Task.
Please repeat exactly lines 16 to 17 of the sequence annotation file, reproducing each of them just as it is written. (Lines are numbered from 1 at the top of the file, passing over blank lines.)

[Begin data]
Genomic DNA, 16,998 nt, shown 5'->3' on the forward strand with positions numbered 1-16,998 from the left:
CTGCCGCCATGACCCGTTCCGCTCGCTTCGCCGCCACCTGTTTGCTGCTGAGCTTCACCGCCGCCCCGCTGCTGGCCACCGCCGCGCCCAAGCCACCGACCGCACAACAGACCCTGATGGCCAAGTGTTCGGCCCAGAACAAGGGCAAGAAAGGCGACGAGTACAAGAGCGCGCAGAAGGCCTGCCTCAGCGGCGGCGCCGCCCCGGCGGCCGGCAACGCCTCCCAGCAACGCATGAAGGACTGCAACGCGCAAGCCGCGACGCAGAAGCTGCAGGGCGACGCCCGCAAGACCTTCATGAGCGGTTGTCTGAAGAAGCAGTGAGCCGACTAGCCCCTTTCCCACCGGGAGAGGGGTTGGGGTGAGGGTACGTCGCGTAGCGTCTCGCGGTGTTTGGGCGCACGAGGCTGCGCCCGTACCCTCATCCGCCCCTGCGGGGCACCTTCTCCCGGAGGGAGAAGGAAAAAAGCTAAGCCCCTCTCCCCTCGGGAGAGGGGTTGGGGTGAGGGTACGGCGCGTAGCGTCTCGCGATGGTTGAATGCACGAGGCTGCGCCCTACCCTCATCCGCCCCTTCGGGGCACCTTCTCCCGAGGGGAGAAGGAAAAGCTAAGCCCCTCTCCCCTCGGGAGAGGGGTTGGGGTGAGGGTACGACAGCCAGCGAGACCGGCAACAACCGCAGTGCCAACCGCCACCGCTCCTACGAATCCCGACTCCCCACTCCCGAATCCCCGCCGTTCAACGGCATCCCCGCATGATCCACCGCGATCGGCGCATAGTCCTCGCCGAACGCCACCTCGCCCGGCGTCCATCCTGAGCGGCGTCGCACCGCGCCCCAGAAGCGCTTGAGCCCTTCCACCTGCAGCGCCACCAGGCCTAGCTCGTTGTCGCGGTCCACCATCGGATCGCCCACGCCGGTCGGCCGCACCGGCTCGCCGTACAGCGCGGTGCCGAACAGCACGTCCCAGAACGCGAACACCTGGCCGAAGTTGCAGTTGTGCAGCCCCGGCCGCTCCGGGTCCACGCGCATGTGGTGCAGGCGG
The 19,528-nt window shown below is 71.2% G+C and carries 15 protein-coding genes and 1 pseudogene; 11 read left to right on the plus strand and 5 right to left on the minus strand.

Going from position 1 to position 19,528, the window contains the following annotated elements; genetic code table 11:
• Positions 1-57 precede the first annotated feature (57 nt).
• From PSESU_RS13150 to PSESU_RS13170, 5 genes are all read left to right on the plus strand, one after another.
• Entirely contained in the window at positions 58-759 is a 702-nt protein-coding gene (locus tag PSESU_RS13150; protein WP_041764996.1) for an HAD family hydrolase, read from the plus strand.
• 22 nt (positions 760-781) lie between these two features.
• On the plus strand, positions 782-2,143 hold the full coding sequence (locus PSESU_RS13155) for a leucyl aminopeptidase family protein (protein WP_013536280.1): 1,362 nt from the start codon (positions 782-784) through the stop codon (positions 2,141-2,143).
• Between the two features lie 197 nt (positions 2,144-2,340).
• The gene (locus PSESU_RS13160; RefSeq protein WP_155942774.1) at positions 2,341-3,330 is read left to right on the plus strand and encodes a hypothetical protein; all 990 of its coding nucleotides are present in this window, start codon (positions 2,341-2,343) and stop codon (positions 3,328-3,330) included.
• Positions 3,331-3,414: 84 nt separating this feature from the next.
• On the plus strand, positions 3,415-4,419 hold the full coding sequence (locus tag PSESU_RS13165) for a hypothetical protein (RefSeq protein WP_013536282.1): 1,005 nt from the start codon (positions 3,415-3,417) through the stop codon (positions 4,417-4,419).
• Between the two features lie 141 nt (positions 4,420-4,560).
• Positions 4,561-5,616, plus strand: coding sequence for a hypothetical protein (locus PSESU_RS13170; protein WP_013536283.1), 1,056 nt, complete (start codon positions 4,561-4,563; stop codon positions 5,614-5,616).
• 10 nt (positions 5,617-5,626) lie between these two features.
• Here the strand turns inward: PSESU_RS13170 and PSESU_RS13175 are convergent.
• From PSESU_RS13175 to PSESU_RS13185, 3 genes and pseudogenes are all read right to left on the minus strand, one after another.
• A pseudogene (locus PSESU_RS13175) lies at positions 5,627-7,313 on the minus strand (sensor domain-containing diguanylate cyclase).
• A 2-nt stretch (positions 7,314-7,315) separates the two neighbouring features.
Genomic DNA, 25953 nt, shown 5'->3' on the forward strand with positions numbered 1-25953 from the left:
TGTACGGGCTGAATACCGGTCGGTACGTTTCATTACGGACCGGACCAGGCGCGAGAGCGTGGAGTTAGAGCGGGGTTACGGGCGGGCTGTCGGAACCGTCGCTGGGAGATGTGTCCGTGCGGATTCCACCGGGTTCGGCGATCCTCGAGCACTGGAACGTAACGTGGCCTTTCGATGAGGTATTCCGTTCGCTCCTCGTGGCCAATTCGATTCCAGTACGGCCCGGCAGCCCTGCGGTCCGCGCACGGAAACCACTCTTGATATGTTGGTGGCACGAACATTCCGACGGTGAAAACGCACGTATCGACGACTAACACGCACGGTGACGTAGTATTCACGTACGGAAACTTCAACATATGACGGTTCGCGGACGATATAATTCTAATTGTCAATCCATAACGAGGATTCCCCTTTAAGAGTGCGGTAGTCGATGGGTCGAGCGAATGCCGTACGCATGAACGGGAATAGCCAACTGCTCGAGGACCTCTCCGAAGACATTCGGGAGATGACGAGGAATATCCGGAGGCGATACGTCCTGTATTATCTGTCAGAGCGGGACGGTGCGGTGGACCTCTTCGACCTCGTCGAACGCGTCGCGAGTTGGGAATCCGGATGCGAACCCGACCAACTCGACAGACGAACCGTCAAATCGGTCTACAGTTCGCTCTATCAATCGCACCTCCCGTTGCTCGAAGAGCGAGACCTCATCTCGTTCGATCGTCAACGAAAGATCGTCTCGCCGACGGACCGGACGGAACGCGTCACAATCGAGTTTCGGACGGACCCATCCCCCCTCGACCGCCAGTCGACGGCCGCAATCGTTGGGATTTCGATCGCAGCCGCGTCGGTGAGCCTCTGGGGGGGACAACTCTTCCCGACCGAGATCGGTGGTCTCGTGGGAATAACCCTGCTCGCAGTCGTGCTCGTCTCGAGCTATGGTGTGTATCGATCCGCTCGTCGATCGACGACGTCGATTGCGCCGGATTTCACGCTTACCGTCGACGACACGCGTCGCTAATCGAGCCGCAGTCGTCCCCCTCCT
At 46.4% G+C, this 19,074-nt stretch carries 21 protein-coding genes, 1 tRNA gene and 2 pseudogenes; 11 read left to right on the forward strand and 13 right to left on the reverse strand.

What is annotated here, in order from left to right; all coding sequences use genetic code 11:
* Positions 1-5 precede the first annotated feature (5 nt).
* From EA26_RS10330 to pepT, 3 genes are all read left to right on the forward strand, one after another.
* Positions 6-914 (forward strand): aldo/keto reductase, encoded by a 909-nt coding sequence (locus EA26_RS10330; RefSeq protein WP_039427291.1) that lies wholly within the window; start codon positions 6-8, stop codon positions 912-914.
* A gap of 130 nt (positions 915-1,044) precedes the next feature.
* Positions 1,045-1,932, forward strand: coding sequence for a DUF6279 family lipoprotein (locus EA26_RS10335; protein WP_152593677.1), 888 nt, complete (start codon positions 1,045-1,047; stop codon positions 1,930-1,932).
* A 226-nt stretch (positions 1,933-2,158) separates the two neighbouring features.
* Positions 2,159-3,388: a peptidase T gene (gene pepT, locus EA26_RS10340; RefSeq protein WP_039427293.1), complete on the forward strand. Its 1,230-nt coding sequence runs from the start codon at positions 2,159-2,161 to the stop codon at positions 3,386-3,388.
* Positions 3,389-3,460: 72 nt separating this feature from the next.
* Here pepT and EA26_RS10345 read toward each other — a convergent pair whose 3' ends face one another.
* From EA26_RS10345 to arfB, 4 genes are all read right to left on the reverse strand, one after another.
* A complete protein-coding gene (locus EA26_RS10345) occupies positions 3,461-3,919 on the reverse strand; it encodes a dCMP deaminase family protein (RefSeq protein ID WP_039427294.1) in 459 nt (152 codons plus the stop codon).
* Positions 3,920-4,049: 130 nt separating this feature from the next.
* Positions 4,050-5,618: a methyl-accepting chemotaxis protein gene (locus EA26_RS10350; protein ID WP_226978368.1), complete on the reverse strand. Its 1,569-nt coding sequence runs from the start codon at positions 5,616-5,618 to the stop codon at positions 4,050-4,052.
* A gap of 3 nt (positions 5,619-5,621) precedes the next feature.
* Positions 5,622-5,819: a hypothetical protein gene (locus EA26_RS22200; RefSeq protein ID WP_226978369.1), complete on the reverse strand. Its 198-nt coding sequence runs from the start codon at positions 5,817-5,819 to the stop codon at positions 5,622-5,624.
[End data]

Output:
• 10 nt (positions 5,617-5,626) lie between these two features.
• Here the strand turns inward: PSESU_RS13170 and PSESU_RS13175 are convergent.